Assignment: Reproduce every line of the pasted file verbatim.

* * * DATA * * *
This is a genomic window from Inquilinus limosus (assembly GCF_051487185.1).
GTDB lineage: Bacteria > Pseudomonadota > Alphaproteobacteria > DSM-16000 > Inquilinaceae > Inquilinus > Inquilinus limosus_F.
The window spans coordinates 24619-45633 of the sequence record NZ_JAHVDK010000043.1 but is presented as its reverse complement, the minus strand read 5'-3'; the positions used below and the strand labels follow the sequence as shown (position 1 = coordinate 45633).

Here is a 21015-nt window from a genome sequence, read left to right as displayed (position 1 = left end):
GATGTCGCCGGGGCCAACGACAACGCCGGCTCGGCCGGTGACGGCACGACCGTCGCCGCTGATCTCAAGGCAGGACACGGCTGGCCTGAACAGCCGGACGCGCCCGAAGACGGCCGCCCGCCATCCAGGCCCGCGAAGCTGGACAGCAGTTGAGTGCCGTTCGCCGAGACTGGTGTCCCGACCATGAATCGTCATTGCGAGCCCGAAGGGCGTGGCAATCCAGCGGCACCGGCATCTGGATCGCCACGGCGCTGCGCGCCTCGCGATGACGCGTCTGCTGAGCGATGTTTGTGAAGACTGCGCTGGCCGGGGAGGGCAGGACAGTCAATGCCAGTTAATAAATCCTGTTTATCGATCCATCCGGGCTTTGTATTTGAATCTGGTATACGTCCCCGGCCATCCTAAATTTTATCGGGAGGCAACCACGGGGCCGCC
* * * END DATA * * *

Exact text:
This is a genomic window from Inquilinus limosus (assembly GCF_051487185.1).
GTDB lineage: Bacteria > Pseudomonadota > Alphaproteobacteria > DSM-16000 > Inquilinaceae > Inquilinus > Inquilinus limosus_F.
The window spans coordinates 24619-45633 of the sequence record NZ_JAHVDK010000043.1 but is presented as its reverse complement, the minus strand read 5'-3'; the positions used below and the strand labels follow the sequence as shown (position 1 = coordinate 45633).

Here is a 21015-nt window from a genome sequence, read left to right as displayed (position 1 = left end):
GATGTCGCCGGGGCCAACGACAACGCCGGCTCGGCCGGTGACGGCACGACCGTCGCCGCTGATCTCAAGGCAGGACACGGCTGGCCTGAACAGCCGGACGCGCCCGAAGACGGCCGCCCGCCATCCAGGCCCGCGAAGCTGGACAGCAGTTGAGTGCCGTTCGCCGAGACTGGTGTCCCGACCATGAATCGTCATTGCGAGCCCGAAGGGCGTGGCAATCCAGCGGCACCGGCATCTGGATCGCCACGGCGCTGCGCGCCTCGCGATGACGCGTCTGCTGAGCGATGTTTGTGAAGACTGCGCTGGCCGGGGAGGGCAGGACAGTCAATGCCAGTTAATAAATCCTGTTTATCGATCCATCCGGGCTTTGTATTTGAATCTGGTATACGTCCCCGGCCATCCTAAATTTTATCGGGAGGCAACCACGGGGCCGCC